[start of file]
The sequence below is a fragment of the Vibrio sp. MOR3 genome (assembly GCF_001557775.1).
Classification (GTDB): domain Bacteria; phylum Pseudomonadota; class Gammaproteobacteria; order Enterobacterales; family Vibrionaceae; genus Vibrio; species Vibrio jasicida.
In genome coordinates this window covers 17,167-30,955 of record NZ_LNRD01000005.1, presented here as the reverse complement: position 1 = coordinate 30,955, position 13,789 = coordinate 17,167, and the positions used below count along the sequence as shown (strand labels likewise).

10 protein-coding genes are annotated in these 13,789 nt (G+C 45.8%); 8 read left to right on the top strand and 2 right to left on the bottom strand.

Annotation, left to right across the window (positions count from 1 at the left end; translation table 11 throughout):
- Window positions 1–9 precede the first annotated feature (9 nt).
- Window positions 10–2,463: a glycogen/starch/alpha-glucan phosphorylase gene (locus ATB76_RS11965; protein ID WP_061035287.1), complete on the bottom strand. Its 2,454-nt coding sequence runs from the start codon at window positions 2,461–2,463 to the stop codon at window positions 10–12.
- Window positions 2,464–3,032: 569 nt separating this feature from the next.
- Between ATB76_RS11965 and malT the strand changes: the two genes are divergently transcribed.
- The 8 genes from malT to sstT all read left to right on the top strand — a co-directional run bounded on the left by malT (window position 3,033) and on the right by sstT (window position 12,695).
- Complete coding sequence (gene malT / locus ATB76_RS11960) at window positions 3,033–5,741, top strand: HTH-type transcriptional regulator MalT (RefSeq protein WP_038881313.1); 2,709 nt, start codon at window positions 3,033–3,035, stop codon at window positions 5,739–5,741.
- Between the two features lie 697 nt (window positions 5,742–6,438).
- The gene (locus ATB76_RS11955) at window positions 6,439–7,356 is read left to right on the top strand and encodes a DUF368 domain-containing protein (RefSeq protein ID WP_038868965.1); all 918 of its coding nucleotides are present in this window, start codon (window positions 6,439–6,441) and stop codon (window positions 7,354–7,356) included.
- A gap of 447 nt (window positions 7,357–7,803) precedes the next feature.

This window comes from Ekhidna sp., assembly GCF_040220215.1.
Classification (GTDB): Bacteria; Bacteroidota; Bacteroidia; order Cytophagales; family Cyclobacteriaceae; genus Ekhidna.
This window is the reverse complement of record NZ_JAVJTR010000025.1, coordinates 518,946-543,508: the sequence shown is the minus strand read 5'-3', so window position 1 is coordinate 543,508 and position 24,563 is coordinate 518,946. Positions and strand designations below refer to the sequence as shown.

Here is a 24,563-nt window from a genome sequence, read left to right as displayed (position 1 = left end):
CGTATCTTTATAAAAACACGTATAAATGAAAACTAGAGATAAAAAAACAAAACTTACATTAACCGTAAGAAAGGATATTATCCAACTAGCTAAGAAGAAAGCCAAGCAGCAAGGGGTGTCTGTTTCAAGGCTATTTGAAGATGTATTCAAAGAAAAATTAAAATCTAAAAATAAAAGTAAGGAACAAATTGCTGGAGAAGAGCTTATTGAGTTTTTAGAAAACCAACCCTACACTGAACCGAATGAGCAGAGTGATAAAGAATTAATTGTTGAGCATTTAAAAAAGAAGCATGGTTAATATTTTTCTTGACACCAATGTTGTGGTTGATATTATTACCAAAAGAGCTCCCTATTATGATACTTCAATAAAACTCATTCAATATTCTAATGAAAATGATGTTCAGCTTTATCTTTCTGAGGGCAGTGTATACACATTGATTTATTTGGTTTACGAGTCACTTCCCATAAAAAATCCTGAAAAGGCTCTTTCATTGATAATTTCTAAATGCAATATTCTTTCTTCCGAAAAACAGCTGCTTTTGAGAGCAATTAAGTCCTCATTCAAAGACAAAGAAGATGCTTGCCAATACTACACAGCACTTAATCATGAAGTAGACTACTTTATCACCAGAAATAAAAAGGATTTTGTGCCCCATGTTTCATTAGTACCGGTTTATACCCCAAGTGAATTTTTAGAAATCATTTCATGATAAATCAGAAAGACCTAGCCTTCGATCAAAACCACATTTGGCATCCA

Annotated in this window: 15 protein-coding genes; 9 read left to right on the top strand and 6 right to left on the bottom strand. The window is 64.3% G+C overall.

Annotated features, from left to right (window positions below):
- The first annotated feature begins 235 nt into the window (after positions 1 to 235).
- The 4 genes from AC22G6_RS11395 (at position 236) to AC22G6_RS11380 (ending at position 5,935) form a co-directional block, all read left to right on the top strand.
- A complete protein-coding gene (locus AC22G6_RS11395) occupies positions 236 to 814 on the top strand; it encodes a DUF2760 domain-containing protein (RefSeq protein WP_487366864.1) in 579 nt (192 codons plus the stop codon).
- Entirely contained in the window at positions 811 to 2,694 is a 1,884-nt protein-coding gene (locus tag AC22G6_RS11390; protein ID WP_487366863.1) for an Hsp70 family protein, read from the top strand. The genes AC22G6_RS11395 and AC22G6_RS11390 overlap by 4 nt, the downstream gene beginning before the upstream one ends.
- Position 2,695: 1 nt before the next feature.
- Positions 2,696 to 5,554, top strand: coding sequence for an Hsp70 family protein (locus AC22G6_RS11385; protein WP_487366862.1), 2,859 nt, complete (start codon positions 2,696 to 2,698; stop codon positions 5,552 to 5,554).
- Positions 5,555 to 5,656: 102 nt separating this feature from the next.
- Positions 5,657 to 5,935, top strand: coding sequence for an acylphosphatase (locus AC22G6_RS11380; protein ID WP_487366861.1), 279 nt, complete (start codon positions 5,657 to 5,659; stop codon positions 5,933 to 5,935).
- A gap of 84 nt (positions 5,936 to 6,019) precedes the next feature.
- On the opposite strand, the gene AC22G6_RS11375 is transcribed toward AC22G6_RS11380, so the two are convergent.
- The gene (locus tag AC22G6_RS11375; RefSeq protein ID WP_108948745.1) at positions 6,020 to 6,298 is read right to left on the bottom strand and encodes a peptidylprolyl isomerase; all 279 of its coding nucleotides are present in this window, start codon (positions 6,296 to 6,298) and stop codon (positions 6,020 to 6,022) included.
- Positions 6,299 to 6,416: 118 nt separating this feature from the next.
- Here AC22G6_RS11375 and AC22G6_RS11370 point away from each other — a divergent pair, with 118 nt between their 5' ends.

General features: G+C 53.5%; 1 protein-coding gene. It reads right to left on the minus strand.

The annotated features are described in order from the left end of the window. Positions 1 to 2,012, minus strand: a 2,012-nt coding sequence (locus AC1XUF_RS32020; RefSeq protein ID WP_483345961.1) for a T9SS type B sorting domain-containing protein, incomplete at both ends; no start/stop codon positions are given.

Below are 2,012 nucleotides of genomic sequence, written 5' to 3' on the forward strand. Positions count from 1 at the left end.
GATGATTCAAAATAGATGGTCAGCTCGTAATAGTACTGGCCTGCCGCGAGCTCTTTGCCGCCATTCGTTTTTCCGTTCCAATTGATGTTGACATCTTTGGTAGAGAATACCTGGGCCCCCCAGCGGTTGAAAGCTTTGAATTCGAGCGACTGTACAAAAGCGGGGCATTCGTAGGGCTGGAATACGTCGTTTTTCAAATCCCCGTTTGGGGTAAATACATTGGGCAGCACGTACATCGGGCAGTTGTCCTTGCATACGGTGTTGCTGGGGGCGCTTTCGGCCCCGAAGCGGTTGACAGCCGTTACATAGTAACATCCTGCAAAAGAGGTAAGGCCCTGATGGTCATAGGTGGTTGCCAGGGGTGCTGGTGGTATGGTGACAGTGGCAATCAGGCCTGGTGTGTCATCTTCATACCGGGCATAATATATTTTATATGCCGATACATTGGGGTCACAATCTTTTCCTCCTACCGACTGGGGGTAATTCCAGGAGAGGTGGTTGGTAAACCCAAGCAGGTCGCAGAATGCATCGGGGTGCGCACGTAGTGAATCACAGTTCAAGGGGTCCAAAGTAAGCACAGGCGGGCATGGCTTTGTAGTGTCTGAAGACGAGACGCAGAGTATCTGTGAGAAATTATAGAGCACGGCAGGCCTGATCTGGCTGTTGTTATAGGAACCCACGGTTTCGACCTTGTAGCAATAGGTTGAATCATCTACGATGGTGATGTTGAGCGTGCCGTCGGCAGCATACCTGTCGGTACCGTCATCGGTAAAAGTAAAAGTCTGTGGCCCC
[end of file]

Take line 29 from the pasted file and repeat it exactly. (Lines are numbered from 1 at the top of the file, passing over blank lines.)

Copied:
- Positions 5,657 to 5,935, top strand: coding sequence for an acylphosphatase (locus AC22G6_RS11380; protein ID WP_487366861.1), 279 nt, complete (start codon positions 5,657 to 5,659; stop codon positions 5,933 to 5,935).